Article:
Thursday, May 24, 2012
Death Masks (way to be dramatic)
Of the books I've read in the Dresden Files series, Death Masks has been the best of the lot. That's not a tremendous accomplishment, as Jim Butcher's skill at creating an interesting plot and world has been consistently overshadowed by his inability to portray dialogue or women in a realistic manner.
This book managed to almost overcome those issues. We see the reemergence of Susan, and she's been completely transformed. She's actually not a helpless shell! She has powers, she had backstory, she has her own humorous lines! She also has a horribly awkward romantic scene that made me gag, but that's beside the point.
Butcher managed to introduce two incredibly interesting concepts in this book- the Denarians and the Fellowship of St. Giles. Butcher also managed to avoid the pitfall I find most serial writers devolve to- he's actually incorporating the magical being and groups into his subsequent novels. I loved the small glimses you got into the Knights of the Cross. Even though I'm not huge on my Christian relics, and I generally dislike stories that follow such things (Angels & Demons and Indiana Jones, I'm looking at you), the magical aspect of the Denarians kept me hooked.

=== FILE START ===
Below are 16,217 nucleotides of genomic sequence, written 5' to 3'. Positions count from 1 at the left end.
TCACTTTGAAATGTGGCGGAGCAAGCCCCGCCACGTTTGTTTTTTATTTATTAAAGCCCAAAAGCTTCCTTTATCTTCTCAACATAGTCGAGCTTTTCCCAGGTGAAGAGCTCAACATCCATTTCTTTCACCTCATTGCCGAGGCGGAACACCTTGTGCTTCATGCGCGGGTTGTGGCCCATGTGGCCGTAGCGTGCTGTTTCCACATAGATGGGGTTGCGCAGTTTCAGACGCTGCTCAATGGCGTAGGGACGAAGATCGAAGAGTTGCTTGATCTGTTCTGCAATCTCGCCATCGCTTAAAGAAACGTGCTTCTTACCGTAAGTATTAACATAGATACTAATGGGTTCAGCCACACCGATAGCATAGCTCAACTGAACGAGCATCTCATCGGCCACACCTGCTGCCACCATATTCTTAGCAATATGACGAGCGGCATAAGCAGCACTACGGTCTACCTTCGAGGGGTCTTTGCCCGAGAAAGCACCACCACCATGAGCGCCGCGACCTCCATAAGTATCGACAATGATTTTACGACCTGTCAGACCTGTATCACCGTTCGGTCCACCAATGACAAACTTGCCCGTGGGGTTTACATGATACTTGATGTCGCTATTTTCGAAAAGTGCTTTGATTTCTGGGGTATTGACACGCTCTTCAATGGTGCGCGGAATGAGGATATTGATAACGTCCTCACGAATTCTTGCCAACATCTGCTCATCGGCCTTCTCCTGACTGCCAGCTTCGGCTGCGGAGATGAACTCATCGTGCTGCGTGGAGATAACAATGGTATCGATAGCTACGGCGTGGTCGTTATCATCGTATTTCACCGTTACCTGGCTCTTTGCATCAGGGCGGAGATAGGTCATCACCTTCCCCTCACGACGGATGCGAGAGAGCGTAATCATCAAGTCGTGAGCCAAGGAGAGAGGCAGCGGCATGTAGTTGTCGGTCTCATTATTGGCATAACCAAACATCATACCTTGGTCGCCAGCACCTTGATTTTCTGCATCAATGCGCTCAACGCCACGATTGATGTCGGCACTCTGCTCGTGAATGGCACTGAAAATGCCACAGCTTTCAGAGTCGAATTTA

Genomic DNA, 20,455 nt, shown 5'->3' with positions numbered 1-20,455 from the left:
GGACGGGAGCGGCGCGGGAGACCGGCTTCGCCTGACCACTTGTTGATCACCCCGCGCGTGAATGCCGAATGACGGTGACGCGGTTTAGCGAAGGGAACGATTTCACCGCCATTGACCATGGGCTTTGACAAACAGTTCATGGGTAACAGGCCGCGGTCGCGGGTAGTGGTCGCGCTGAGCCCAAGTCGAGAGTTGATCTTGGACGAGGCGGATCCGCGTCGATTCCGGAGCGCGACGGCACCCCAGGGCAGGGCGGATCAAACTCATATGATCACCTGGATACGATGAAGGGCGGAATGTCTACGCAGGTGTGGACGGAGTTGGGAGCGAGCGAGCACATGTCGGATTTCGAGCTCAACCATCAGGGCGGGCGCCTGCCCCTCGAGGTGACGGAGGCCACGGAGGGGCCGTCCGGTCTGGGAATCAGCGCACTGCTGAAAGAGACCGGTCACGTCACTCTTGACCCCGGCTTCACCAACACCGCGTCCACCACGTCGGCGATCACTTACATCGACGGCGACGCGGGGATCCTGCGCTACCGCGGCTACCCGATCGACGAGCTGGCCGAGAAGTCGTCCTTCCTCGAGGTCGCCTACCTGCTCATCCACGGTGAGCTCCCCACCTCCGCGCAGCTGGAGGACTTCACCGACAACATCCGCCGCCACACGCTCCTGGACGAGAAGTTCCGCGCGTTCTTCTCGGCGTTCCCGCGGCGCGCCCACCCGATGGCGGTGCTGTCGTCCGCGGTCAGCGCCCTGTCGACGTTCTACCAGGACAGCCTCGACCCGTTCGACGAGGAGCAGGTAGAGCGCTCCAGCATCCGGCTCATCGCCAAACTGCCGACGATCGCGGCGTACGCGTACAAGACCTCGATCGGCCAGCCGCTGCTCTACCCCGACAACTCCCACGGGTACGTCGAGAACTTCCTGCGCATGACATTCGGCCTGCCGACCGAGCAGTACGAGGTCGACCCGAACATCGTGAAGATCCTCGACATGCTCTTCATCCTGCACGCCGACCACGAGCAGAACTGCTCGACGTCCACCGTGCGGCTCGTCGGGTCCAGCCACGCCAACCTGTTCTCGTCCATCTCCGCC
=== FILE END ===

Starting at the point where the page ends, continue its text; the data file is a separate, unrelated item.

This wasn't a perfect book by any shot. I'm getting awfully tired of Dresden's stupid remarks. While I know his "sarcasm" is supposed to be a funny quirk, it's overused and annoying at this point. It would be nice if every line wasn't said with insincerity. It would also be nice if Butcher didn't describe the breast of every single female he mentions, but apparently, that's asking for too much.
However, apart from those (usual) quibbles, I really enjoyed this book. I checked it out of the library and absolutely sped through it over the next day and a half. Yes, read. As much as I enjoy listening to James Marsters, my library is missing a few of the audiobooks in the series, but luckily, I'll be home long enough to check out and return a couple of the missing books.